In the 1970s, skateboard sessions in empty pools proved popular. Boys trespassed to access the pools and became territorial of the space while skating. Boys rarely included girls, because they assumed that girls couldn’t handle the aggressive scene, master the space, or defend themselves should the police arrive. In the mid-1970s, Peggy Oki, a surfer and student at Santa Monica College, joined the original Zephyr Skateboard Team (Z-boys) from the seaside slum of West Los Angeles (Dogtown). She was the only female on the team. The Z-boys made their debut at the 1975 Del Mar Nationals. The team showcased an aggressive attitude and a unique style. Oki’s skateboarding style was raw and gritty, which some women found disconcerting, yet she was the only member of the team to take home a first-place trophy. She actively participated in the subculture and challenged the idea of who should be considered an authentic skateboarder.
Beginning in the 1980s, the skateboard industry started to feature more images of female skateboarders. Manufacturer Powell Peralta produced a series of advertisements that announced “Some Girls Play With Dolls. Real Women Skate.” The advertisement featured a black and white photograph of skateboarders Anita Tessensohn and Leaf Trienen posed with their boards and standing against a brick wall with a pink filter. TransWorld Skateboarding Magazine ran the advertisement in December 1987 and February 1988. Despite some progress, female skateboarders in the mainstream remained a rarity. Then in the 1990s, female skateboarders started to form networks, print zines, and run skateboard companies. Rookie Skateboards was the first female-owned skateboard company.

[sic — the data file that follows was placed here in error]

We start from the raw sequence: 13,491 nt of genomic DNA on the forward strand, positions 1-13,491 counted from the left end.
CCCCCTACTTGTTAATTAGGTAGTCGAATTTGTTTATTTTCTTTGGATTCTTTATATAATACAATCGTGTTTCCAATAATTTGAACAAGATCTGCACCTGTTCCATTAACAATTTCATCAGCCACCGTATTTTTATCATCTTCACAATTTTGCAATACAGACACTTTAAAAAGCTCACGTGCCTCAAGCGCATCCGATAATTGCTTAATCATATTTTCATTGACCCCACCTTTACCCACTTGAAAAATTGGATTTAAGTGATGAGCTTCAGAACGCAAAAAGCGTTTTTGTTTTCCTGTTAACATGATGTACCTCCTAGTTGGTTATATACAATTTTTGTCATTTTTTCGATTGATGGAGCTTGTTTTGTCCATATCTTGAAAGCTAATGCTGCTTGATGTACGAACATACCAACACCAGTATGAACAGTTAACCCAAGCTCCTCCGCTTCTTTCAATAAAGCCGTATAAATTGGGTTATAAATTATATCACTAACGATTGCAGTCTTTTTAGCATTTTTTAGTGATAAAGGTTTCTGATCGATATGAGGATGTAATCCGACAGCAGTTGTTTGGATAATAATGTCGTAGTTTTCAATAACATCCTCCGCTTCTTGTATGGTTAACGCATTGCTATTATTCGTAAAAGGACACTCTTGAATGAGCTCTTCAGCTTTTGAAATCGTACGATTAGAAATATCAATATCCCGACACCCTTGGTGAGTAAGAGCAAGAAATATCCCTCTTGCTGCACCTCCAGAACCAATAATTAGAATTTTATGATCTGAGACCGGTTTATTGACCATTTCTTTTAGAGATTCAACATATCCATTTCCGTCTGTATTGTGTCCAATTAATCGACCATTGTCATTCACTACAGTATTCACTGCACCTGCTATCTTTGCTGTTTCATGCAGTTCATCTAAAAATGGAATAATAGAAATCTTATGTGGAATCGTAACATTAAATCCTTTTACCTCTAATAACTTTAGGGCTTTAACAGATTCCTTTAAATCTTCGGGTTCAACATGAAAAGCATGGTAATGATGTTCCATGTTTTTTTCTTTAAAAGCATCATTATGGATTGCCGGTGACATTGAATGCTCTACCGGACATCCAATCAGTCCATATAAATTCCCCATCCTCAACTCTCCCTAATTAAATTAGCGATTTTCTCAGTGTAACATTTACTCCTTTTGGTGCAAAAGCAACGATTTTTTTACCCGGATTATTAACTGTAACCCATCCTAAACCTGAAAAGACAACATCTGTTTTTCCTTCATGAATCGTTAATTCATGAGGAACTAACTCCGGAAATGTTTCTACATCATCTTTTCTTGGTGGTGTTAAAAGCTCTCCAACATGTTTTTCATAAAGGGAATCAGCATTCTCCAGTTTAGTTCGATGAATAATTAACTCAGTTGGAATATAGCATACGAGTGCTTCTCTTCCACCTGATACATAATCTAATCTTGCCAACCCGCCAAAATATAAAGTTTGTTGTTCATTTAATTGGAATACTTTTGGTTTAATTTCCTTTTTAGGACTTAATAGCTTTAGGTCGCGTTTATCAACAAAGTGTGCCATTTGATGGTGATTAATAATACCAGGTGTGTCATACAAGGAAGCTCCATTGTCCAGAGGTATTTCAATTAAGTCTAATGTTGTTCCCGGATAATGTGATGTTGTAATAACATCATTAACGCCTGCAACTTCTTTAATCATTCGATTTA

Despite the progress being made in the sport, the young women who were presented as desirable in skateboarding media often emphasized their heterosexual femininity through clothing and appearance. As a teenager growing-up in a predominantly upper middle-class suburb, I don’t recall more than a few skateboarding girls. I do remember wearing the clothes related to the subculture—oversized jeans, baby tees, my dad’s old flannels, and Vans (the depiction of Tai Fraser from Clueless was common for teen girls in the 1990s). I hung out with boys who skateboarded, but I remember only one of them ever invited me to skateboard.
McGee, Berryman, and Oki served as role models for girls interested in non-traditional forms of play and competition. However, as an adult, I don’t consider play a gendered concept. From my perspective, if you’re interested in it, it’s yours to play around with. I appreciate skateboarder Jeff Howe’s sentiment about skateboarding: “It is a lifestyle of abdication, a silent vote for freedom without fame, glory without glamor, entertainment without consumption.” With the skateboard included in The Strong’s National Toy Hall of Fame, we’re always looking for more skateboarding materials to help round out the story we tell. Got skateboarding gear or tales you’d like to share with us? Drop us a line at email@example.com and help preserve skateboarding history.
Article written by Michelle Parnett-Dwyer, Curator, The Strong National Museum of Play